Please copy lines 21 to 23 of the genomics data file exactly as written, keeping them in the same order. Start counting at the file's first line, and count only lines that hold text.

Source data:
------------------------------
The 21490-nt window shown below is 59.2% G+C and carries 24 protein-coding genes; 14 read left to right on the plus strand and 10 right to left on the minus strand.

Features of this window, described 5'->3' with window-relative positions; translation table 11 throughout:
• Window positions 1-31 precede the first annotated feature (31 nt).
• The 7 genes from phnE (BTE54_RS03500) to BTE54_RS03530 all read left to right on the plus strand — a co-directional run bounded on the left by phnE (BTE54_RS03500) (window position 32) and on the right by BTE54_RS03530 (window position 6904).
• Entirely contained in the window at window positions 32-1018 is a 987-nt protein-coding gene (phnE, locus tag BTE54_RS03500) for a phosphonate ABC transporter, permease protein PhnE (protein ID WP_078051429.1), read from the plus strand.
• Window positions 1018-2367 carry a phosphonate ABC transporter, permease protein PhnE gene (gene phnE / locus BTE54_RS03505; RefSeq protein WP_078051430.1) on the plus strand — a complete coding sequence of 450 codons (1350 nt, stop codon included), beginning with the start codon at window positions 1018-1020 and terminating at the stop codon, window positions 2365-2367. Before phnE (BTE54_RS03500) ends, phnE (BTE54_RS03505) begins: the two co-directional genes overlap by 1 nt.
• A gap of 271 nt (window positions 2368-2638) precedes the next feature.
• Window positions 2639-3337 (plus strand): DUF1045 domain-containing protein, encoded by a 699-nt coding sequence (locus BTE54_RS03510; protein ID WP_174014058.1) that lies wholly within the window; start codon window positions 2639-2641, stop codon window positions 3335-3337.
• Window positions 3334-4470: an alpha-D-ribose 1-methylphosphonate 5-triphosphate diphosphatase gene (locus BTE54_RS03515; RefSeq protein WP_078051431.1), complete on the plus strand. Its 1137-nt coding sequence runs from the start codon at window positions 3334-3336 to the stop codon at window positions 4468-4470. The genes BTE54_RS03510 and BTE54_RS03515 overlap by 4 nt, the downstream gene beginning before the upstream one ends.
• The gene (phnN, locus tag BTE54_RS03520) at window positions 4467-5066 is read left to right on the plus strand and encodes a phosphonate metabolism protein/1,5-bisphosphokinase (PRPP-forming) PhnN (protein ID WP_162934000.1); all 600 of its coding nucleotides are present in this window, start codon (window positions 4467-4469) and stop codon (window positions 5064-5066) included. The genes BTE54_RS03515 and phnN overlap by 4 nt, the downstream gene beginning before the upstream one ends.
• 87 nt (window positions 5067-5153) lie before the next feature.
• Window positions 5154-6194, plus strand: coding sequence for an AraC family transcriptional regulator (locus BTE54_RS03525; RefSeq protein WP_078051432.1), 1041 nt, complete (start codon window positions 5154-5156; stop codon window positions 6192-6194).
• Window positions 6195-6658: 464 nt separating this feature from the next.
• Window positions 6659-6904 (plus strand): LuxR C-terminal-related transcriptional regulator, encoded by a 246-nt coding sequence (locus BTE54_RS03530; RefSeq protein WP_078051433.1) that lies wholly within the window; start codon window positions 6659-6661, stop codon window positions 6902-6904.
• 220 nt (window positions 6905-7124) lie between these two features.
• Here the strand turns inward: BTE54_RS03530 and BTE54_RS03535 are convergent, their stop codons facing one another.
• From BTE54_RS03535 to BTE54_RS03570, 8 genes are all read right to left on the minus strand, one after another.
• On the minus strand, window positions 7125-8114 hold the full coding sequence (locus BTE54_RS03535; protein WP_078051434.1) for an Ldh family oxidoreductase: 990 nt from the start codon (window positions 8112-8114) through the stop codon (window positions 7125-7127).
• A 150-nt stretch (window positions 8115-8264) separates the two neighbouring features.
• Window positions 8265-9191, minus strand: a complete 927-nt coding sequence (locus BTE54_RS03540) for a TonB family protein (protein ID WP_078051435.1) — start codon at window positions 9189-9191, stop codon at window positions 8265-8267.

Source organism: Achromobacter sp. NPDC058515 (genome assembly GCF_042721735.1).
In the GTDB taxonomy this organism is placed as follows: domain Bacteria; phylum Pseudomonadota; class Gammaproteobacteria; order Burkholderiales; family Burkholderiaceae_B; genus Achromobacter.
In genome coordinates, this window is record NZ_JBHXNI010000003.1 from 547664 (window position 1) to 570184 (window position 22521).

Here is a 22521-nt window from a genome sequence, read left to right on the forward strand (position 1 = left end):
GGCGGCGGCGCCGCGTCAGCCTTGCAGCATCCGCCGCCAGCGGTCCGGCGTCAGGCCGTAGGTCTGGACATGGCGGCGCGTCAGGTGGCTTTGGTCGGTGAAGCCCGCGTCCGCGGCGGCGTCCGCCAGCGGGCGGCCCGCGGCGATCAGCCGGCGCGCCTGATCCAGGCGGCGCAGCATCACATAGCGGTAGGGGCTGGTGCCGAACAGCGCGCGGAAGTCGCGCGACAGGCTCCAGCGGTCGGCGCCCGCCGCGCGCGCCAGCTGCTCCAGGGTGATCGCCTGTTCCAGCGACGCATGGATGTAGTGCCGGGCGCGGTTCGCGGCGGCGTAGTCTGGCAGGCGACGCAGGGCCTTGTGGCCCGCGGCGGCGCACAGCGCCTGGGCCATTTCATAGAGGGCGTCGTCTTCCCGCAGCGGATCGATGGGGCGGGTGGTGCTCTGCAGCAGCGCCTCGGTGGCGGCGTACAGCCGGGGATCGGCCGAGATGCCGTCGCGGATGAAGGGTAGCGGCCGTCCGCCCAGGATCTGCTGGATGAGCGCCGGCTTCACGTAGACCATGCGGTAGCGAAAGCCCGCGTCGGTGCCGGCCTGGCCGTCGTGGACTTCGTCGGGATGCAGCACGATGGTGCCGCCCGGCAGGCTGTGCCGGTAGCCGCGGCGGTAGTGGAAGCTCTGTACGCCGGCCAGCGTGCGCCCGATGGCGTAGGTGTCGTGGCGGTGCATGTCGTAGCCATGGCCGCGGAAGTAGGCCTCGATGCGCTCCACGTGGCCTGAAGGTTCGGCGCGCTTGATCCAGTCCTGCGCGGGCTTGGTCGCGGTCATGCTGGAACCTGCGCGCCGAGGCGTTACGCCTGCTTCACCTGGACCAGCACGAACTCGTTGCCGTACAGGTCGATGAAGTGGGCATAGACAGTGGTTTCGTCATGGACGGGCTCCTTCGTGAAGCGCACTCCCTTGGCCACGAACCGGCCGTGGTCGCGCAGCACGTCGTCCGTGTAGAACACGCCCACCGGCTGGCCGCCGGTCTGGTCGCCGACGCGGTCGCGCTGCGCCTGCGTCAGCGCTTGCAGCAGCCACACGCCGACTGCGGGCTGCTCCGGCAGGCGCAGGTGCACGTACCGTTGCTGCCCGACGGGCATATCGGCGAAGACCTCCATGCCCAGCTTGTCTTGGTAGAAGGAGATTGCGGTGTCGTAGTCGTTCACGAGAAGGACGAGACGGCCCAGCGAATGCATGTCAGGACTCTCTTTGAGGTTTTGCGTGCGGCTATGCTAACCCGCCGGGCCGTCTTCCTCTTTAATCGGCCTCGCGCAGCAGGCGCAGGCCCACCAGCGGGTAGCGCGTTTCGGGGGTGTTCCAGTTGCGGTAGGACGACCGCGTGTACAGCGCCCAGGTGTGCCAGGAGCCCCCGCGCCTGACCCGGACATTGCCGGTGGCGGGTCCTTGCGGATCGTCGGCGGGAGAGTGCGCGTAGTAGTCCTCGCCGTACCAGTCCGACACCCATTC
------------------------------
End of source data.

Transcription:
Source organism: Achromobacter sp. NPDC058515 (genome assembly GCF_042721735.1).
In the GTDB taxonomy this organism is placed as follows: domain Bacteria; phylum Pseudomonadota; class Gammaproteobacteria; order Burkholderiales; family Burkholderiaceae_B; genus Achromobacter.
In genome coordinates, this window is record NZ_JBHXNI010000003.1 from 547664 (window position 1) to 570184 (window position 22521).